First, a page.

Bazaart Holiday Art Market at American Visionary Art Museum: One of the region’s most unusual art museums is responsible for this annual holiday market, where aluminum mermaid sculptures, fanciful felt hats and cheery clay vases are among the gifts for the lucky souls on your list from nearly 50 area vendors and artists. Through Saturday. Free.
IDK at MilkBoy ArtHouse: The DMV native IDK (an acronym for Ignorantly Delivering Knowledge) is known for energetic performances that magnify his genre-bending body of work. Since his 2015 debut project, “SubTrap,” the rapper has been honest and aware of his existence in the messy crossroads of life through critical self-reflection. He’s a black man who has spent time in jail, but he’s more than the makeup of those labels. On his newest album, “Is He Real?,” he continues to challenge himself and the world around him, this time posing questions outward about the existence of a divine power. 8 p.m. $15-$20.
Sippin’ Santa Surf Shack at Archipelago: One of the District’s best bars — tiki or not — gets in the holiday spirit by transforming into a tropical Santa-themed hangout for the month of December. Last year’s debut was inspired by a concept courtesy of famed tiki historian Jeff “Beachbum” Berry and brought delightful decor (an inflatable Kris Kringle sporting a tank top and flip-flops on the patio) and tasty seasonal drinks with a unique touch. Open daily at 5 p.m. through Dec. 31.
Atlanta Ballet: ‘The Nutcracker’ at the Kennedy Center: Choreographed by Yuri Possokhov of the San Francisco Ballet and Bolshoi Ballet, this production features an abundance of whimsical touches, including colorful, high-tech video projections and towering storybooks, and it closely follows E.T.A. Hoffmann’s original 1816 story, “The Nutcracker and the Mouse King.” Through Sunday. $49-$249.
Miami Horror at 9:30 Club: Miami Horror sounds like it belongs in an algorithmic “upbeat tunes for work” playlist — in the best possible way. The Australian quartet is the tongue-in-cheek alternative to the dark pop chart toppers such as teen wunderkind Billie Eilish. Originally conceived as a solo project by DJ Benjamin Plant, Miami Horror has found its groove in polished synthesized basslines that are dotted with just the right amount of histrionics. The group sounds even catchier in its latest single, “Luv Is Not Enough,” a disco track primed for the dance floor that’s lyrically heavy enough to allow for post-concert introspection. 8 p.m. $25.
Light Up the Wharf at District Square: The opening event of the Wharf’s holiday season features more than a 40-foot-tall Christmas tree: There’s a choir, ice skating on the seasonal rink, buskers and festive holiday s’mores around the outdoor fire pit courtesy of the Airstream trailer camped on the dock. 6 to 8 p.m. Free.
Deadmau5 at the Anthem: The EDM bubble may have burst, but some of the scene’s biggest stars are still going strong in big rooms and on festival stages. One such DJ-producer is Joel Zimmerman, better known as his mouse-headed alter ego Deadmau5. Zimmerman reliably pumps out four-on-the-floor beats, gurgling basslines and soaring synth melodies, and his Cube 3.0 tour revolves — literally — around an eponymous rotating structure in which he performs. A tech-heavy setup allows him to have some spontaneity in his music and his hypercolored visuals, which are projected on the cube to keep the party going. 7:30 p.m. $44.50-$75.50.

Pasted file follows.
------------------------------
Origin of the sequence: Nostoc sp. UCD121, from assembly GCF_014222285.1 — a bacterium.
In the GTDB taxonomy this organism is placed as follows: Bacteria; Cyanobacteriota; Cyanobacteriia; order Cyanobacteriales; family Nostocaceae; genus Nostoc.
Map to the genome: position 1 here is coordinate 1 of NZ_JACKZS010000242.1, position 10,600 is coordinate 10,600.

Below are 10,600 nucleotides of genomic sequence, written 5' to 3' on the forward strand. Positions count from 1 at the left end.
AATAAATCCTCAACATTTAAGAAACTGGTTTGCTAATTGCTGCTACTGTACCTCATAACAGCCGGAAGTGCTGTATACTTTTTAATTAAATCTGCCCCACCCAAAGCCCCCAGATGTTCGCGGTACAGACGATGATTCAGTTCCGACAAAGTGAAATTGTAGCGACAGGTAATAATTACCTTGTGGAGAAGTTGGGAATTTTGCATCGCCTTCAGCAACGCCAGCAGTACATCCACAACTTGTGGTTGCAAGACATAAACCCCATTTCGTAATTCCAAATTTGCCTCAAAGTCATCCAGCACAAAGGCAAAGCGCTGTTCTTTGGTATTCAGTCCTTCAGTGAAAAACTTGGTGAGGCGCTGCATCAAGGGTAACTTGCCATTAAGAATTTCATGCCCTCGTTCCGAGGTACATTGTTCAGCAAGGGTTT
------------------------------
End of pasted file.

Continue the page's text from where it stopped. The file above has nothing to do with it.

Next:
Holiday market at DC Brau: Dozens of local artists — printmakers, jewelers, leatherworkers and mumbo sauce makers — sell their wares at the D.C. brewery’s annual market, while visitors sip special beers and listen to live music and peruse food trucks and games on-site. 1 to 5 p.m. Free.
Mary Prankster at the Birchmere: Mary Prankster doesn’t sit down to write songs. Instead, the songs come to her — populating in her mind out of thin air, sometimes fully formed, sometimes as fragments. “It’s less like songwriting and it’s more like song listening,” says the 44-year-old musician, who found regional fame as a cheeky indie rocker on the Baltimore music scene in the late ’90s and early 2000s. “It’s like having a radio station [in your head] and there’s always tunes.” 7:30 p.m. $25.
‘Live Dangerously’ at the National Museum of Women in the Arts: “Live Dangerously” features the work of a dozen female photographers, but more importantly, it’s a showcase for one enormous — and captivating — installation: Janaina Tschäpe’s series “100 Little Deaths,” on view in its entirety for the first time. The German-Brazilian artist’s powerful meditation on life and death takes up nine adjoining walls, which are lined with large-format photographs often mounted three high, without wall text or labels. Take advantage of the museum’s monthly community days on Sunday, when admission is free. Through Jan. 20. $10; $8 for seniors and students; free for members and ages 18 and under. Admission is free for all on the first Sunday of every month.
Christmas Corner Market at Cox Farms: If you’ve been to this sprawling Centreville farm during its popular fall festival, you’re in for a surprise: Cox Farms transforms into a winter wonderland around the holidays and is “way more low-key,” says co-farmer-in-chief Aaron Cox. Expect smaller crowds and no admission fee. On four weekend days, Santa will drop into Christmas at the Corner Market, trading his sleigh for a tractor. Even when he’s otherwise occupied, there’s still merriment: The market is open from Nov. 29 to Dec. 23, offering fresh-cut fir trees, homemade wreaths and other holiday decor, as well as seasonal treats (think hot chocolate, cinnamon roasted almonds and spiced cider). 11 a.m. to 1 p.m. on Saturday, Sunday, Dec. 7 and Dec. 8. Free.
— Hau Chu, Rudi Greenberg, Anying Guo, Fritz Hahn, Angela Haupt, Chris Kelly and Vanessa H. Larson